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Buckingham Palace has said it "must do more" as it revealed its levels of ethnic minority staff for the first time.
The Royal Household's annual financial accounts for 2020-21 show 8.5% of its staff are from an ethnic minority background. Its 2022 target is 10%.
This compares with around 13% of the UK population, according to the latest 2011 census.
The Palace said it was "not where it would like to be" on staff diversity.
"It is not that we have not been progressing diversity and inclusion initiatives during this period, it is that simply the results have not been what we would like," a Palace source said.
They said the household had published the figures so there could be "no place to hide", and so they would be held accountable if no progress was made in the future.
The source added: "Her Majesty and other members of the Royal Family have actively promoted and embraced the diversity of our nation and that of the Commonwealth, and we take our lead from that."
In London, where the majority of royal workers are based, just under 40% of the population is from an ethnic minority – but 8.5% of the royal staff are.
"Could do better" is the Palace's own verdict. "We recognise we are not where we want to be and we want to improve," a senior Palace source said.
Next year's target is 10%.
But change may be hard to achieve.
While public funding has remained steady, the extra money the monarch made from things like paid visits to the palaces fell by half. A £10m shortfall was covered by cutting back on some events like garden parties and by a recruitment freeze.
Without new faces it is difficult to change the profile of household staff; and the Palace reckons that Covid restrictions will hit its supplementary income for some time to come.
Raj Tulsiani, co-founder of Race Equality Matters, said the Palace did not "deserve a pat on the back" for saying it hopes to improve.
"Amplifying aspirations for future inclusion, it's nothing. It's just words," he said.
Pointing out that there was no breakdown of the 8.5% figure, he suggested there could be a "vastly higher percentage of people in lower paid jobs than there are in positions of power and influence".
Graham Smith, chief executive officer of campaign group Republic, which calls for an elected head of state, welcomed the publication of the data but said staff were "not protected from race discrimination".
"There is no justification why anyone should be given an exemption from workplace discrimination laws, particularly our head of state," he said.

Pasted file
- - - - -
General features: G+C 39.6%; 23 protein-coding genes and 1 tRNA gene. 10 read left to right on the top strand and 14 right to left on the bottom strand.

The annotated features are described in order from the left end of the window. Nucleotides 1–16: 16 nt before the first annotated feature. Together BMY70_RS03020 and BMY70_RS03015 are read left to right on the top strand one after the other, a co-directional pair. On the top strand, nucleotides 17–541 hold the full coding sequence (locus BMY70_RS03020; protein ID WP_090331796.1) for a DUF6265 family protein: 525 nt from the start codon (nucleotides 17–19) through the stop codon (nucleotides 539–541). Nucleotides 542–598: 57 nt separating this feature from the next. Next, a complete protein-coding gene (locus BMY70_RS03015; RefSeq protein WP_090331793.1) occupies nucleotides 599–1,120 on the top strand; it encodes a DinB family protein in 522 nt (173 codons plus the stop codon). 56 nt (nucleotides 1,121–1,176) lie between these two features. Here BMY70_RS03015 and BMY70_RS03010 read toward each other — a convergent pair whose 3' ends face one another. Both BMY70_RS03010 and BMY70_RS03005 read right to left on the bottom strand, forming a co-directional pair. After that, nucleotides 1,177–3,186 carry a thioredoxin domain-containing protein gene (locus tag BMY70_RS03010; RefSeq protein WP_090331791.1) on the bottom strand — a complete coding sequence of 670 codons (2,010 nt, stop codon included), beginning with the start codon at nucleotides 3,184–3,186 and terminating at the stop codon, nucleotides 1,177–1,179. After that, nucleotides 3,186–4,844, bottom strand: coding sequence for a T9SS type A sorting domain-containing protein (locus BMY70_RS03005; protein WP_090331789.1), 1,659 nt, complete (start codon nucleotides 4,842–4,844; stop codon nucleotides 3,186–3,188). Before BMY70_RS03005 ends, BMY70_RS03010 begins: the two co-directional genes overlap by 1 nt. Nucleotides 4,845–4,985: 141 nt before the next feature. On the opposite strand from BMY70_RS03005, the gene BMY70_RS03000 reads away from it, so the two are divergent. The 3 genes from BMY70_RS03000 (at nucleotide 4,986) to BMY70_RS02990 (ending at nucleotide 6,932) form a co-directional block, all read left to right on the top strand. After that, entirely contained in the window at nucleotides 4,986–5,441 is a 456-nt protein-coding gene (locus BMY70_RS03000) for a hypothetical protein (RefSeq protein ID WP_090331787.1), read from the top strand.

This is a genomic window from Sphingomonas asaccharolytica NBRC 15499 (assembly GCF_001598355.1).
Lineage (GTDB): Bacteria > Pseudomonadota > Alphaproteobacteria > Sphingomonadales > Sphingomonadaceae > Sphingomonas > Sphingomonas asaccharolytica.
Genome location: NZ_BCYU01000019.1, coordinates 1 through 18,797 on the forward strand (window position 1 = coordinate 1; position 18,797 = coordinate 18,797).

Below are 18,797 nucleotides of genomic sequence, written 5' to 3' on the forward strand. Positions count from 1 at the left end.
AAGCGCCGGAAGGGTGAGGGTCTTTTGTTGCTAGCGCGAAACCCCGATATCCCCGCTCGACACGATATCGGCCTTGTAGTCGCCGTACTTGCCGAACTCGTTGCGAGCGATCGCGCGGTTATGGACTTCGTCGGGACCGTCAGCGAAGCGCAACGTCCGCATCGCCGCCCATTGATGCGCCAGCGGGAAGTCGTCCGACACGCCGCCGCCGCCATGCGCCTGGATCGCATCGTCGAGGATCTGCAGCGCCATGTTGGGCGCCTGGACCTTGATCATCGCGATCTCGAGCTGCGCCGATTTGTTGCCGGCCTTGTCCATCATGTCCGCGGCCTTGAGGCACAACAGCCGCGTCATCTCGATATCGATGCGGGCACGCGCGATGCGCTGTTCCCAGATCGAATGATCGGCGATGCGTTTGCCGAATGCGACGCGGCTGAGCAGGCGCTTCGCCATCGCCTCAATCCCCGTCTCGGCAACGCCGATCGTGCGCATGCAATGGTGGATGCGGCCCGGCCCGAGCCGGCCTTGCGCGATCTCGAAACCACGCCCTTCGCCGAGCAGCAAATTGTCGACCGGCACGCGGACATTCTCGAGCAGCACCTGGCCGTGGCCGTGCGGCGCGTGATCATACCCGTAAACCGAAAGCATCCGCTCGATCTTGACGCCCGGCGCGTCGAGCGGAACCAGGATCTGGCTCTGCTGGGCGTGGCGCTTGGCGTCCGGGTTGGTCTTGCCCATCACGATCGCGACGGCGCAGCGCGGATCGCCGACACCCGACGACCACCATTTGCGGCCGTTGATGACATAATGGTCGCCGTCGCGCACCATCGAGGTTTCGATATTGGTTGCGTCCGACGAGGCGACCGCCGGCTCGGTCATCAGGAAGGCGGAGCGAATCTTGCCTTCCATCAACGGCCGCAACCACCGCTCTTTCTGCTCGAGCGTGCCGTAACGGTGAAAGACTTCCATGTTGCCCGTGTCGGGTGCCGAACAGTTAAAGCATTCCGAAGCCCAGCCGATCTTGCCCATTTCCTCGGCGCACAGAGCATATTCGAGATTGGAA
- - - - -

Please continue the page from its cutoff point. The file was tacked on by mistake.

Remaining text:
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The release of the data comes more than three months after the Duke and Duchess of Sussex made allegations of racism within the Royal Family.
Prince Harry and Meghan's interview with Oprah Winfrey in March included claims they had been asked how dark their son's skin would be before his birth.
The duchess said there had been "concerns and conversations about how dark [Archie's] skin might be when he was born".
Both Prince Harry and Meghan refused to say who made the comment – but Harry later clarified to Oprah that it was not the Queen or the Duke of Edinburgh.
In response, Buckingham Palace described those issues as particularly "concerning", saying they would be "taken very seriously and will be addressed by the family privately".
The Duke of Cambridge later said the royals were "very much not a racist family" in response to questions about the interview.
Buckingham Palace introduced a change to its Diversity Strategy in early 2020, before the interview, to emphasise inclusion.
After the Winfrey interview, sources said Buckingham Palace was reviewing diversity policies across all royal households.
'Determined to do better'
The work is looking at improving diversity at Buckingham Palace, Clarence House – the Prince of Wales's household – and Kensington Palace – Prince William's household.
A Clarence House senior spokesperson said its proportion of ethnic minority staff was also 8%, adding: "It isn't good enough and we are determined to do better."
Kensington Palace has not released its staff diversity figures.
Royal sources have previously stressed that the Palace already has policies, procedures and programmes in place – but possible changes being considered include the appointment of a "diversity chief".
image copyrightGetty ImagesWhat are the royal accounts?
The royal accounts are published annually to detail how the yearly payment the Queen receives from the government, known as the Sovereign Grant, is spent.
Last year the grant was £85.9m – the equivalent of £1.29 per person in the UK.
The money pays for official royal duties and property maintenance.
The payment is based on the profits of the Crown Estate, an independent property business that includes much of London's West End.
Normally the Queen receives 15% of the profits. However, that has been increased to 25% until 2027 to help pay for a £369bn refurbishment of Buckingham Palace.
Key figures from the royal accounts for 2020-2021:
- £85.9 million – The total taxpayer-funded Sovereign Grant, made up of £51.5 million for the "core" funding and an extra £34.4 million for the re-servicing of Buckingham Palace
- 113 – Official engagements carried out by the Queen in the last financial year – 183 less or a decline of 62% compared to the 296 carried out in 2019-2020
- Almost 1,470 – Official engagements by the royals in the UK and overseas
- 508 – Full-time equivalent staff paid for from the Sovereign Grant, with the wage bill coming to £24.1 million
- £900,000 – Cost of housekeeping and hospitality for the Royal Household – a fall of £1.7 million or 65%
- £3.2 million – Cost of official royal travel, a fall of £2.1 million – 40% – from £5.3 million the previous year
- £47,965 – Cost of travel for William and Kate's royal train tour to Scotland